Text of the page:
We believe HB 1455 clearly interferes with the initiative process. However, we don’t intend to file suit against the bill. We’d prefer to work with the legislature once our initiative passes, to ensure legislators listen to the will of the people and funds the expansion of programs that are important to so many Colorado families.

How will you ensure that the money is being used properly without creating more bureaucracy?

If passed, the amendment will utilize existing state infrastructure to administer the programs. The funds will be administered by state agencies that have rigorous reporting and evaluation mechanisms already in place. The oversight of each program is as follows:

· The public health insurance expansion will be administered through Colorado’s Children’s Basic Health Plan and Medicaid programs.

· The primary care through clinics program will be administered by the Department of Health Care Policy and Financing.

· The tobacco education, prevention and cessation program will be administered by the Colorado Department of Public Health and Environment.

· The prevention, early detection and treatment of cancer, cardiovascular and pulmonary disease program will be administered by the Colorado Department of Public Health and Environment.

Is this a “regressive” tax, meaning does it disproportionately impact minorities and/or lower income Coloradans? It’s undeniable that sales and excise taxes-such as taxes on tobacco, alcohol and food-are regressive.

But, let’s look at how a tax like ours works out in practice. Experience in other states shows that smokers with family incomes at or below the national average are four times more likely to quit because of cigarette price increases than those with higher incomes.

More importantly, lower-income Coloradans stand to gain a lot from this initiative. Most of the health programs funded with the new tobacco tax revenue are targeted at lower-income Coloradans. And Colorado’s highly effective tobacco prevention and cessation program, which offers free assistance to smokers who want to quit, will be funded by this money.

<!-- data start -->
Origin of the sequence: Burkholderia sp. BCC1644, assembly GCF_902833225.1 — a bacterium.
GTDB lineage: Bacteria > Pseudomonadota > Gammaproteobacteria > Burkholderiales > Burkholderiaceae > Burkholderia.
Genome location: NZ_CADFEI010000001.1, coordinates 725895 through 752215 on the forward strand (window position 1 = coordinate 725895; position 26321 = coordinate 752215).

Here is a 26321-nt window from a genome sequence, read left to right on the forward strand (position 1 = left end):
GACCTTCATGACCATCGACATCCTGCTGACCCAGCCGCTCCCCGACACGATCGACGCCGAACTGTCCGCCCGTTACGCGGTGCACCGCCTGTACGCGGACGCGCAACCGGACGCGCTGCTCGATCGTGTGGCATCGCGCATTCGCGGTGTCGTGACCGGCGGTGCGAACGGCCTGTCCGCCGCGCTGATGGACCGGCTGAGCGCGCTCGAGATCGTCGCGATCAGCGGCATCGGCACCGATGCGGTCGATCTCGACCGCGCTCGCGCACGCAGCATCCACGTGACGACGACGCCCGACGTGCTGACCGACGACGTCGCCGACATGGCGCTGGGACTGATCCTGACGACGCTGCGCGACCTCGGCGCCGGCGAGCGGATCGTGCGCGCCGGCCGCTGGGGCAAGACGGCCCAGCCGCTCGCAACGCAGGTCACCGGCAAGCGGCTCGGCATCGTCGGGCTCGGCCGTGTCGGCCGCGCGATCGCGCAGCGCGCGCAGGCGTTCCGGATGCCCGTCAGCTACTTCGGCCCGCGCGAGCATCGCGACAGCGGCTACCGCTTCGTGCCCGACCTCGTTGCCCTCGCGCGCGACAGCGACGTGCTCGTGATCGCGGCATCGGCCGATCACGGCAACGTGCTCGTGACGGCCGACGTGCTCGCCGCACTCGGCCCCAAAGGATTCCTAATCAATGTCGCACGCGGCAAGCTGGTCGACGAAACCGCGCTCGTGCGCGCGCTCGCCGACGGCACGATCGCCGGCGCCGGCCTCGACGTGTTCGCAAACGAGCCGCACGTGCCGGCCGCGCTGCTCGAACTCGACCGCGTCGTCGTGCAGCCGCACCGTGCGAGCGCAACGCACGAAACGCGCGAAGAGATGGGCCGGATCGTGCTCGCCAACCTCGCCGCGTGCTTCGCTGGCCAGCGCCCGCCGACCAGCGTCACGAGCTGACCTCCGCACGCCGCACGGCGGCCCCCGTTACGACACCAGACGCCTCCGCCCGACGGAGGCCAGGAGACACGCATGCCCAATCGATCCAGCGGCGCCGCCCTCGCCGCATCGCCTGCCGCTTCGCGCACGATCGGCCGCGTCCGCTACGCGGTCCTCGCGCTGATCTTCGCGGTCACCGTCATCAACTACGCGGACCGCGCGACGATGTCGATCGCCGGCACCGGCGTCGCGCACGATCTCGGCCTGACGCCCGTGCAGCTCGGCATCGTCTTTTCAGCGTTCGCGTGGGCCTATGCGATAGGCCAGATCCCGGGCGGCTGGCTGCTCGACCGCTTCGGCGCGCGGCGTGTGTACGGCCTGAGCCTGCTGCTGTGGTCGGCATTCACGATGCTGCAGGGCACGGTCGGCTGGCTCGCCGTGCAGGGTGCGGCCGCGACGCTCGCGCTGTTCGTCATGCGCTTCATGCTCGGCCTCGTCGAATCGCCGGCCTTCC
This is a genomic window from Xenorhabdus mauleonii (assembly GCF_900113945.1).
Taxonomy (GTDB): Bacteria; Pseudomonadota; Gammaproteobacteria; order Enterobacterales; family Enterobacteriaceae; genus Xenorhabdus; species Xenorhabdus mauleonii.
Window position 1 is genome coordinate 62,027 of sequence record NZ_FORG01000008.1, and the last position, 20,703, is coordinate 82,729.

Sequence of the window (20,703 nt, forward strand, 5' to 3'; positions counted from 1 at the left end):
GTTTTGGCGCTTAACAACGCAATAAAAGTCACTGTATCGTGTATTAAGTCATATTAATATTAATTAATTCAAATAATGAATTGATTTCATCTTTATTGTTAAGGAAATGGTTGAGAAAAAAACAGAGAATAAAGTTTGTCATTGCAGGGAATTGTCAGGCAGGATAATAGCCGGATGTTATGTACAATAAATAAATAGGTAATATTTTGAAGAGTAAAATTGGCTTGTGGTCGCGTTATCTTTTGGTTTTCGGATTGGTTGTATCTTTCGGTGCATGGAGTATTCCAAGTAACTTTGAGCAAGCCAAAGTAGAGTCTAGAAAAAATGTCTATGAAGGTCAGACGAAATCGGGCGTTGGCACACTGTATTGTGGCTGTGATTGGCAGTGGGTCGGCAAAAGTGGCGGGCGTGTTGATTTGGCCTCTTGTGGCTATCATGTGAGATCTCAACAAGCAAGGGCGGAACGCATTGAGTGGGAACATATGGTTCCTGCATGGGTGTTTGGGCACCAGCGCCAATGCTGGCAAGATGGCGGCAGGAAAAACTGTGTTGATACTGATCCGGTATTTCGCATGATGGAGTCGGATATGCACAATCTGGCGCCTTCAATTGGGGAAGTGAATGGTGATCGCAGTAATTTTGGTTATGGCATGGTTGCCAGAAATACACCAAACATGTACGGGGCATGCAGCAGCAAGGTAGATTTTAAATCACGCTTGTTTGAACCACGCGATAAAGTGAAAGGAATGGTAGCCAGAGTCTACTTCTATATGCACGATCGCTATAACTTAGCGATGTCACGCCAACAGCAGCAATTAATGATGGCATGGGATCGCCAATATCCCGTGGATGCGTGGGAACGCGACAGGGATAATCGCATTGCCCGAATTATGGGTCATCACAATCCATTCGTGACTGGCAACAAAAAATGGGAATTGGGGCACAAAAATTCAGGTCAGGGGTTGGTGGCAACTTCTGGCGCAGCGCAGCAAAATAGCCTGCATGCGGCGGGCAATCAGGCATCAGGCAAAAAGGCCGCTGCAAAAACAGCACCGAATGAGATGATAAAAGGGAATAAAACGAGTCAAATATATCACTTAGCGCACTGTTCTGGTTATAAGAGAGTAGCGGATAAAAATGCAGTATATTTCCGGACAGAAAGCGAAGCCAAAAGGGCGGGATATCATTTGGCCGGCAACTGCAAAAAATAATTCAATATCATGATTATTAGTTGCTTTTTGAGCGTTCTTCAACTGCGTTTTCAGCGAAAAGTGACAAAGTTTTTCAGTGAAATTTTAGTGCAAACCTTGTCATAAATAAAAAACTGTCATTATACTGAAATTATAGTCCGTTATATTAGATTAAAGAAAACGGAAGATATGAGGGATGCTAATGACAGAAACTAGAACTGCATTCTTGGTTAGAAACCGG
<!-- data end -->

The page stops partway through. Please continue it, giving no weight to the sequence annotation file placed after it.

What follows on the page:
The tobacco industry says it opposes higher cigarette taxes because it cares about low-income families. But these are the same companies that have aggressively marketed to poor communities for decades.

Won’t this tax increase drive smokers to buy their cigarettes in other states or on the black market? Because Colorado’s tobacco tax rate is so low currently, we are the source for the black market in other states. That is not something this state should take pride in. This initiative addresses that by bringing Colorado’s tobacco tax rate in line with our neighboring states.

In terms of smokers’ willingness to drive out of state to buy tobacco, studies show that immediately after a substantial increase in the price of tobacco, there may be an initial effort by smokers to go across state borders to buy cigarettes. But those cross-border purchases gene
rally fade as smokers go back to their usual habit of buying cigarettes at the corner store. (Incidentally, about two-thirds of all cigarettes sold in the United States are single packs, so the idea that smokers will stock up on packs purchased outside Colorado is not valid.)

Do you think you can win? Three polls conducted in the last 15 months-the most recent just mid-August-have all indicated strong support for this initiative.

The strength of this support is particularly striking given that survey respondents supported the measure, not based on the concept, but after being read the actual ballot language as it will appear on this fall’s ballot (“Shall state taxes be increased $175 million annually through additional tobacco taxes imposed for health related purposes, and, in connection therewith, amending the Colorado constitution to increase statewide taxes on the sale of cigarettes by wholesalers of three and two-tenths cents per cigarette and on the sale, use, consumption, handling, or distribution of other tobacco products by distributors at the rate of twenty percent of the manufacturer’s list price&”).

Additionally, there is national momentum behind this movement. More than 30 states have passed new tobacco taxes in the last two years.

Who is leading and supporting this effort? A strong steering committee of more than 30 health care experts, business leaders, policy analysts and advocates representing more than 20 statewide organizations came together in the summer of 2003 to build this initiative. In addition, more than 100 organizations from around the state-led by the American Cancer Society, American Heart Association, American Lung Association and The Children’s Hospital-have endorsed the initiative. The campaign co-chairs are Barbara O’Brien, president of the Colorado Children’s Campaign, and Al Yates, president emeritus, Colorado State University.